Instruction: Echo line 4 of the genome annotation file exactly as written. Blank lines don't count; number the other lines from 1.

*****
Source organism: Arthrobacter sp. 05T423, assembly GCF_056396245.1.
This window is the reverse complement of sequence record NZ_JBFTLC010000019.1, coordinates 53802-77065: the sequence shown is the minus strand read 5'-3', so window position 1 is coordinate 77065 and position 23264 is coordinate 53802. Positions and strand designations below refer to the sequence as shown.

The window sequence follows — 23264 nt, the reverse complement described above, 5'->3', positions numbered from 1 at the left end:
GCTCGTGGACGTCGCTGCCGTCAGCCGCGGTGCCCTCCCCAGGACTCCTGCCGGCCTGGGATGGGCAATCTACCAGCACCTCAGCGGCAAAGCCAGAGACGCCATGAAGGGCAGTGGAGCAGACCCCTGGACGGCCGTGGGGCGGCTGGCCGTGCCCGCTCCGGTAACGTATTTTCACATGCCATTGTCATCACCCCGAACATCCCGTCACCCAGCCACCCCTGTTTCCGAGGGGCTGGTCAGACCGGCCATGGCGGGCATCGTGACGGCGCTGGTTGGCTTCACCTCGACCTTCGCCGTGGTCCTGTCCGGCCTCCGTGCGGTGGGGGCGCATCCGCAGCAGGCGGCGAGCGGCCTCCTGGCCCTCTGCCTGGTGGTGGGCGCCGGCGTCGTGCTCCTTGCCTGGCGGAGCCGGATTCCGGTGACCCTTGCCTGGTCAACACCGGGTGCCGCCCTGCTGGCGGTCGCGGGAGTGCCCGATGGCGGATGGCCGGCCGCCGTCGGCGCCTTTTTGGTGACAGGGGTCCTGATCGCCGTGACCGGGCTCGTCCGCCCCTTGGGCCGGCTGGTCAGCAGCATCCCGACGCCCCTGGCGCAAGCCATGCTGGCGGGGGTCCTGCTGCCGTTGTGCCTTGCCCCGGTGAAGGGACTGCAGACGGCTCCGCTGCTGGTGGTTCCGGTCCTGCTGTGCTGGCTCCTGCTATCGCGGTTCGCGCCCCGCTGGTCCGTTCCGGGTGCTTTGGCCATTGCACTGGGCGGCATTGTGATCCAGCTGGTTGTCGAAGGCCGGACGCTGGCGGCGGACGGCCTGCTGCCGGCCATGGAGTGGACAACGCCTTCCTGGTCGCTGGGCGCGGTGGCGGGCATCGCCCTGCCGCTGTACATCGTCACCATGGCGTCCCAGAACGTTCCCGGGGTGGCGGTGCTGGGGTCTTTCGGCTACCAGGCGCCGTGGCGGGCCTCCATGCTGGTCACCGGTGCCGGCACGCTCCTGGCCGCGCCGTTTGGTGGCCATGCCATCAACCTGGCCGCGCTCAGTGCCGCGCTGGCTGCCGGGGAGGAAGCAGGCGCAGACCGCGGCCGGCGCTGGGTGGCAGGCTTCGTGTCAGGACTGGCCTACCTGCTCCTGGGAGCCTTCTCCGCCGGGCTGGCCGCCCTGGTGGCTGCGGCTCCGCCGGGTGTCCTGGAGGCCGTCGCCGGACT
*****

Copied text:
GCTCGTGGACGTCGCTGCCGTCAGCCGCGGTGCCCTCCCCAGGACTCCTGCCGGCCTGGGATGGGCAATCTACCAGCACCTCAGCGGCAAAGCCAGAGACGCCATGAAGGGCAGTGGAGCAGACCCCTGGACGGCCGTGGGGCGGCTGGCCGTGCCCGCTCCGGTAACGTATTTTCACATGCCATTGTCATCACCCCGAACATCCCGTCACCCAGCCACCCCTGTTTCCGAGGGGCTGGTCAGACCGGCCATGGCGGGCATCGTGACGGCGCTGGTTGGCTTCACCTCGACCTTCGCCGTGGTCCTGTCCGGCCTCCGTGCGGTGGGGGCGCATCCGCAGCAGGCGGCGAGCGGCCTCCTGGCCCTCTGCCTGGTGGTGGGCGCCGGCGTCGTGCTCCTTGCCTGGCGGAGCCGGATTCCGGTGACCCTTGCCTGGTCAACACCGGGTGCCGCCCTGCTGGCGGTCGCGGGAGTGCCCGATGGCGGATGGCCGGCCGCCGTCGGCGCCTTTTTGGTGACAGGGGTCCTGATCGCCGTGACCGGGCTCGTCCGCCCCTTGGGCCGGCTGGTCAGCAGCATCCCGACGCCCCTGGCGCAAGCCATGCTGGCGGGGGTCCTGCTGCCGTTGTGCCTTGCCCCGGTGAAGGGACTGCAGACGGCTCCGCTGCTGGTGGTTCCGGTCCTGCTGTGCTGGCTCCTGCTATCGCGGTTCGCGCCCCGCTGGTCCGTTCCGGGTGCTTTGGCCATTGCACTGGGCGGCATTGTGATCCAGCTGGTTGTCGAAGGCCGGACGCTGGCGGCGGACGGCCTGCTGCCGGCCATGGAGTGGACAACGCCTTCCTGGTCGCTGGGCGCGGTGGCGGGCATCGCCCTGCCGCTGTACATCGTCACCATGGCGTCCCAGAACGTTCCCGGGGTGGCGGTGCTGGGGTCTTTCGGCTACCAGGCGCCGTGGCGGGCCTCCATGCTGGTCACCGGTGCCGGCACGCTCCTGGCCGCGCCGTTTGGTGGCCATGCCATCAACCTGGCCGCGCTCAGTGCCGCGCTGGCTGCCGGGGAGGAAGCAGGCGCAGACCGCGGCCGGCGCTGGGTGGCAGGCTTCGTGTCAGGACTGGCCTACCTGCTCCTGGGAGCCTTCTCCGCCGGGCTGGCCGCCCTGGTGGCTGCGGCTCCGCCGGGTGTCCTGGAGGCCGTCGCCGGACT